Memories Dreams Reflections

My science was the only way I had of extricating myself from that chaos.

Otherwise the material would have trapped me in its thicket, strangled me like jungle creepers.

I took great care to try to understand every single image, every item of my psychic inventory, and to classify them scientifically so far as this was possible and, above all, to realize them in actual life.

That is what we usually neglect to do. We allow the images to rise up, and maybe we wonder about them, but that is all.

We do not take the trouble to understand them, let alone draw ethical conclusions from them.

This stopping-short conjures up the negative effects of the unconscious. It is equally a grave mistake to think that it is enough to gain

some understanding of the images and that knowledge can here make a halt. Insight into them must be converted into an ethical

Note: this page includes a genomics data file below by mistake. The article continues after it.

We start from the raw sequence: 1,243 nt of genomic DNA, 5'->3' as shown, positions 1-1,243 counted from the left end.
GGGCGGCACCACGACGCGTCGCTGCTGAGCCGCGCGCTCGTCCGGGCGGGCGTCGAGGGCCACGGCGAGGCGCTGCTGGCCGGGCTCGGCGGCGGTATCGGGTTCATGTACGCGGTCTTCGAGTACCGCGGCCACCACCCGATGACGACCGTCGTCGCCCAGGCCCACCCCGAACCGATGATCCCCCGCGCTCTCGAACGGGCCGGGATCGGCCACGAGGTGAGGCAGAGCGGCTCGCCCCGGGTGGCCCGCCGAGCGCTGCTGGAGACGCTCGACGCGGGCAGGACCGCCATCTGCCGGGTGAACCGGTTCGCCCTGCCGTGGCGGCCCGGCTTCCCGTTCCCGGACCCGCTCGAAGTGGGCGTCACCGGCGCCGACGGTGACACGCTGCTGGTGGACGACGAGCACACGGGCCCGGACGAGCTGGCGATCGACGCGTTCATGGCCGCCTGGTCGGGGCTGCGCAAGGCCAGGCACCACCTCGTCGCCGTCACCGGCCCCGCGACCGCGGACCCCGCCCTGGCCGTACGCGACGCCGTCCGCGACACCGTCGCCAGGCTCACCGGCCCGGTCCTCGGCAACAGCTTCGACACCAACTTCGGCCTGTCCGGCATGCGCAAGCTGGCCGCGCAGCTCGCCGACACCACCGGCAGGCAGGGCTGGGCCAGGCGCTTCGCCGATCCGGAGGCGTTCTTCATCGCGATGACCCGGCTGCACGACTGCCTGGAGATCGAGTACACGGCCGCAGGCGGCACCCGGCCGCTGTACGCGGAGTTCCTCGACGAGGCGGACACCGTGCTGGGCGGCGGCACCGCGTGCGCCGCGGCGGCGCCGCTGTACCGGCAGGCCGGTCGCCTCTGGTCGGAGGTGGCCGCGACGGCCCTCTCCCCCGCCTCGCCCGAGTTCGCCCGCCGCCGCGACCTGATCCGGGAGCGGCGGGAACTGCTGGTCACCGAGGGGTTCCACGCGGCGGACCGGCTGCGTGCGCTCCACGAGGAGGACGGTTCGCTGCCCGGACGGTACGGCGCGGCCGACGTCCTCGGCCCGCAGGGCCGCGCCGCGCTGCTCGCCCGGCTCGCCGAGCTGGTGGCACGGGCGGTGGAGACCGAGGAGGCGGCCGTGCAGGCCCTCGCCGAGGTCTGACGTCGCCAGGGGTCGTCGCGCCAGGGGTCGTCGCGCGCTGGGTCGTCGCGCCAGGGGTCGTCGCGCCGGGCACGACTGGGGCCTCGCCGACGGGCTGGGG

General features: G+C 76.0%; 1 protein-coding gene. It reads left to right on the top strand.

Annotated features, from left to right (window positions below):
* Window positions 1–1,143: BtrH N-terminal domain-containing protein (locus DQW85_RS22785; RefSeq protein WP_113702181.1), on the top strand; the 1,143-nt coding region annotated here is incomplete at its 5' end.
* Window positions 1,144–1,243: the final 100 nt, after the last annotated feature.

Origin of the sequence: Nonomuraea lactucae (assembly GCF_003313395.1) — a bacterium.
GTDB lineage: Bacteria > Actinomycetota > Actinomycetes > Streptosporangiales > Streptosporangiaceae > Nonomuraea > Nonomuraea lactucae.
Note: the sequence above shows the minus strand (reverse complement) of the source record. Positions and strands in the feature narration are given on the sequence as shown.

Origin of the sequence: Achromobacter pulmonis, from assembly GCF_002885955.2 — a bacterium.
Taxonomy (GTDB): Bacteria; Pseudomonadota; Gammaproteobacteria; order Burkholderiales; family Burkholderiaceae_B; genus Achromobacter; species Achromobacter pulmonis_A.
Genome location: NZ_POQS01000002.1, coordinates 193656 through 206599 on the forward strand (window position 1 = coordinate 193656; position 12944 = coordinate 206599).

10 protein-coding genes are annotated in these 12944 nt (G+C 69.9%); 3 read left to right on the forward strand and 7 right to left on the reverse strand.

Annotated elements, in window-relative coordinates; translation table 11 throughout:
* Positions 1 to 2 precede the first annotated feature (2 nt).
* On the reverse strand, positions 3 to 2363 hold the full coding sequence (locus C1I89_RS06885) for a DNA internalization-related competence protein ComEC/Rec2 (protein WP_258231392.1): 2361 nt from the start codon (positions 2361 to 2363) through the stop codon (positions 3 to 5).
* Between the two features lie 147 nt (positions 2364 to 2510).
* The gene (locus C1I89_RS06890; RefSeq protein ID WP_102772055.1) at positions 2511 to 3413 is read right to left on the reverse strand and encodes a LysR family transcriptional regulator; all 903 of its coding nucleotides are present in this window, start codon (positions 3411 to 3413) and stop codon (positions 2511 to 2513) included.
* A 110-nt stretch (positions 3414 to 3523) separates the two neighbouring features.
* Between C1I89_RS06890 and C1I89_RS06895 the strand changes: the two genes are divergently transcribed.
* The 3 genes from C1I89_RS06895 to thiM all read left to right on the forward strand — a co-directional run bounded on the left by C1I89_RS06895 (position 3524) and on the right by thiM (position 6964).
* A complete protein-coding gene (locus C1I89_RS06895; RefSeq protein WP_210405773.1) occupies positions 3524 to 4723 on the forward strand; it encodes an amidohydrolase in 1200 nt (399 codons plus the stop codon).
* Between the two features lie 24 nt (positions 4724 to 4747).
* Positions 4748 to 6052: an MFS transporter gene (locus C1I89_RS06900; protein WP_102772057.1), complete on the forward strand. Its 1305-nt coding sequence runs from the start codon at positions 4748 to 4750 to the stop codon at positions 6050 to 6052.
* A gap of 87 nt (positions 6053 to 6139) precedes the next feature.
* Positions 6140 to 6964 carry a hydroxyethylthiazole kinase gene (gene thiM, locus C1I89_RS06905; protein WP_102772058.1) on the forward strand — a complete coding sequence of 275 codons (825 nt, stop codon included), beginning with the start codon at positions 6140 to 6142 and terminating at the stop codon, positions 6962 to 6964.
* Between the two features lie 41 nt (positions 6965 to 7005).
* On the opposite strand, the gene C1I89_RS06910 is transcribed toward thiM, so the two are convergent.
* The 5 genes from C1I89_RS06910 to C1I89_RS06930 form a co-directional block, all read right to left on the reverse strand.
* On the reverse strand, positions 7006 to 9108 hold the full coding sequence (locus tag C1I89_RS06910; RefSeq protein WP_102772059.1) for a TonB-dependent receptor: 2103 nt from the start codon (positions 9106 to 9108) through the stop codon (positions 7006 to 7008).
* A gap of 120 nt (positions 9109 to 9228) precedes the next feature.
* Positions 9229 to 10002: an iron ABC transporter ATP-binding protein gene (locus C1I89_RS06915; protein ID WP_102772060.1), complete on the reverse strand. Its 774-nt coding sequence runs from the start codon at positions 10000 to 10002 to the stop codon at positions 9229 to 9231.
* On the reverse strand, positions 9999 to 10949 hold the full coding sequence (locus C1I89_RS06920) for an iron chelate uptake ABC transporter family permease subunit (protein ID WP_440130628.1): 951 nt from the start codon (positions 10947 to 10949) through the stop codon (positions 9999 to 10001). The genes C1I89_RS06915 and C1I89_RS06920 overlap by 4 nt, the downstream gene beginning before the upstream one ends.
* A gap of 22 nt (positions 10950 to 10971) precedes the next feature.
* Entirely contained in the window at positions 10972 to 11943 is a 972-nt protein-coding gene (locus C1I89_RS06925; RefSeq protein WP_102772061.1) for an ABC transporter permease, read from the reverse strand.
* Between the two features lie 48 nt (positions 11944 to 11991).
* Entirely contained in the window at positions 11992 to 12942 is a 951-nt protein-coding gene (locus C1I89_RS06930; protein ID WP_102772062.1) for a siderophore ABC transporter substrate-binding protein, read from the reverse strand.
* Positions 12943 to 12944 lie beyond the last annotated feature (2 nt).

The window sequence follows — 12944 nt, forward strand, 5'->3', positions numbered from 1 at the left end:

obligation.

Not to do so is to fall prey to the power principle, and this produces dangerous effects which are destructive not only to others but even to the knower.

The images of the unconscious place a great responsibility upon a man.

Failure to understand diem, or a shirking of ethical responsibility, deprives him of his wholeness and imposes a painful fragmentariness on his life.  ~Carl Jung, Memories, Dreams, Reflections, Page 192-193